by Jeff Minick
In “Burke on Our Crisis of Character,” which appeared in the December 2023 issue of Chronicles, Bruce Frohnen notes, “The American Way was real, rooted in families whose rights trumped the demands of the state because families were more natural and fundamental than the state.” The following month in the same magazine, Stephen Baskerville reviews a collection of essays, Up from Conservatism, in which he briefly addresses the pernicious effects of government welfare on family life and fatherhood.
As is the case in nearly everything that the federal government touches, be it education, health care, or anything else, its policies in the last 50 years have severely damaged the American family. Given the additional harms done by government in the first quarter of the 21st century—trillions of dollars in wasted expenses, woefully ignorant public school graduates, divisions along the lines of race, politics, and gender, a diminished pride in our past, the attacks on our liberties—some people I know despair about the future. Others of us want to restore the good that has been lost but feel frustrated and even defeated by the immensity of the task. We vote, we grouse (as I am doing here), yet each day brings some new assault on the culture, some new governmental dictate or intrusion, and we just want to hunker down in the trenches hoping that this bombardment will end of its own accord.
And yet, while we may feel helpless and insignificant in the face of this onslaught, we as individuals actually possess the power to repair the very foundation stones of our republic: the family, morality, and education.
“Charity begins at home,” goes the old saying, and if we take charity to mean caritas, love, then our families deserve the full allegiance of our hearts. By focusing more of our energy and affection on our children, spouses, parents, and other relatives, we create bastions of comfort and love. These strong families will in turn lead to strong communities and a stronger culture.
Intertwined with these family ties is a code of traditional morality. By “traditional,” I mean those basics laid down over the last three millennia, from the Ten Commandments to the musings by such contemporaries as Jordan Peterson.
The 2005 film Cinderella Man shows us a good example of this connection between moral teaching and family life. In the movie, Depression-era heavyweight boxer Jim Braddock’s son Jay steals a salami from the butcher’s shop, afraid that if his family doesn’t have enough to eat, he and his siblings will be sent away to live with relatives, as happened to his friend. After taking his son to return the salami, Braddock says to him, “Things ain’t easy at the moment, Jay, you’re right. There’s a lot of people worse off than what we are. Just ’cause things ain’t easy, that don’t give you the excuse to take what’s not yours, does it? That’s stealing, right? We don’t steal. No matter what happens, we don’t steal. Not ever.”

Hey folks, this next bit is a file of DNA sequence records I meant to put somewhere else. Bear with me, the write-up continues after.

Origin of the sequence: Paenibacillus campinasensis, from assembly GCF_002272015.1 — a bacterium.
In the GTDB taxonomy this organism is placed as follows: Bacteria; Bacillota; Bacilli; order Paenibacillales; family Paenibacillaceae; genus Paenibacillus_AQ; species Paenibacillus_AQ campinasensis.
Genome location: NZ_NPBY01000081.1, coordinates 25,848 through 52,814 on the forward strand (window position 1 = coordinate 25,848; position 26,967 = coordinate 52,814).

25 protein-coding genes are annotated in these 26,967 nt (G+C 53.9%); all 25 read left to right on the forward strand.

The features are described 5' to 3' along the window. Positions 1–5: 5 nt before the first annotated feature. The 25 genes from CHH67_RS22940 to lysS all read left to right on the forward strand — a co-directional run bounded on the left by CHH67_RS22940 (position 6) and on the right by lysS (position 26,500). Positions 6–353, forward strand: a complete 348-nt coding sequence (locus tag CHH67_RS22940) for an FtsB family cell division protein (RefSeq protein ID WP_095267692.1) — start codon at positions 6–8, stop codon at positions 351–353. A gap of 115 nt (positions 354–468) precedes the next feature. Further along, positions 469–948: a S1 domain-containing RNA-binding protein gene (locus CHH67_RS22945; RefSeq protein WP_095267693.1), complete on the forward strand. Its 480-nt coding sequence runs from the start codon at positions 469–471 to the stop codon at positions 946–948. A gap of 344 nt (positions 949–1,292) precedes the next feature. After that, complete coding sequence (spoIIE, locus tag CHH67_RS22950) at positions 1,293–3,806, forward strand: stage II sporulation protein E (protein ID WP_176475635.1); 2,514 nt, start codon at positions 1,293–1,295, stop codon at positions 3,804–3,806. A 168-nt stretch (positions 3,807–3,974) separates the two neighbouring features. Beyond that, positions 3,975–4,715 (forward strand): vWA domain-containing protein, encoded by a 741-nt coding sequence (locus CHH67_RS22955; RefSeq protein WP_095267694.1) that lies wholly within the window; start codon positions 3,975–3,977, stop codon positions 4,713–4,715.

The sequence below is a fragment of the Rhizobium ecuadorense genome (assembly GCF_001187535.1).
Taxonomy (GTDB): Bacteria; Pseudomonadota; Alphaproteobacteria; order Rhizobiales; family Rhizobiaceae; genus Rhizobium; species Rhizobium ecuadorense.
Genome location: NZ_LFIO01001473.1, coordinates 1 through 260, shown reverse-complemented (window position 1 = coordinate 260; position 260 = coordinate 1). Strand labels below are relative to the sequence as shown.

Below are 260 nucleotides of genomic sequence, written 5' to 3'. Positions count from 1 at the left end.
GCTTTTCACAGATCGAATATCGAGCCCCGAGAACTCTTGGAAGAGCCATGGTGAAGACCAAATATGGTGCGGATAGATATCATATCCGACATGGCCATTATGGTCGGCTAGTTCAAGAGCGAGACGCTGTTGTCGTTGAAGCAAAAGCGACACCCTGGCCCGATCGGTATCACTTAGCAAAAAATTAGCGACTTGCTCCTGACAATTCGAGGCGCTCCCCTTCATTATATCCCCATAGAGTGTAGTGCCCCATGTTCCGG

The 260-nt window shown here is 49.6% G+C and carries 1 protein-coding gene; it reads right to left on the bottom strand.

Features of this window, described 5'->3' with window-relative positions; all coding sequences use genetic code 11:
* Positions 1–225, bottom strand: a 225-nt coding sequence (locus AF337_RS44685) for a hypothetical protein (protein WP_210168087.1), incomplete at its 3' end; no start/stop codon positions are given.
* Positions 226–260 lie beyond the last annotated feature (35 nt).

Here, the family—in this case, the father—becomes the teacher of sound ethics. How we live, and how we teach our children to live, are battles we can win.
Finally, we parents and guardians, and not some government entity, are responsible for our children’s education. Ultimately, it’s up to us to provide them with the tools that will lead to an educated and fulfilling life, but we need to keep in mind that education is also bound up with the preservation of liberty. Using the classic liberal arts—literature, history, philosophy—as our vehicle, we can pass on to our young people their culture, a code of morality, and real critical-thinking skills. These gifts in turn will allow them to live as citizens fully aware of the good, the true, and the beautiful, and always alert, as well, to infringements on their natural rights and liberties.
To give ourselves and our children these three things—a family, a code to live by, an education deserving of the name—we need no government other than ourselves. By our own willpower and good intentions, we can keep these foundations in good repair.
“Onwards and upwards”: Let’s print those old words on our hearts and never despair.
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Jeff Minick is a contributor to Intellectual Takeout.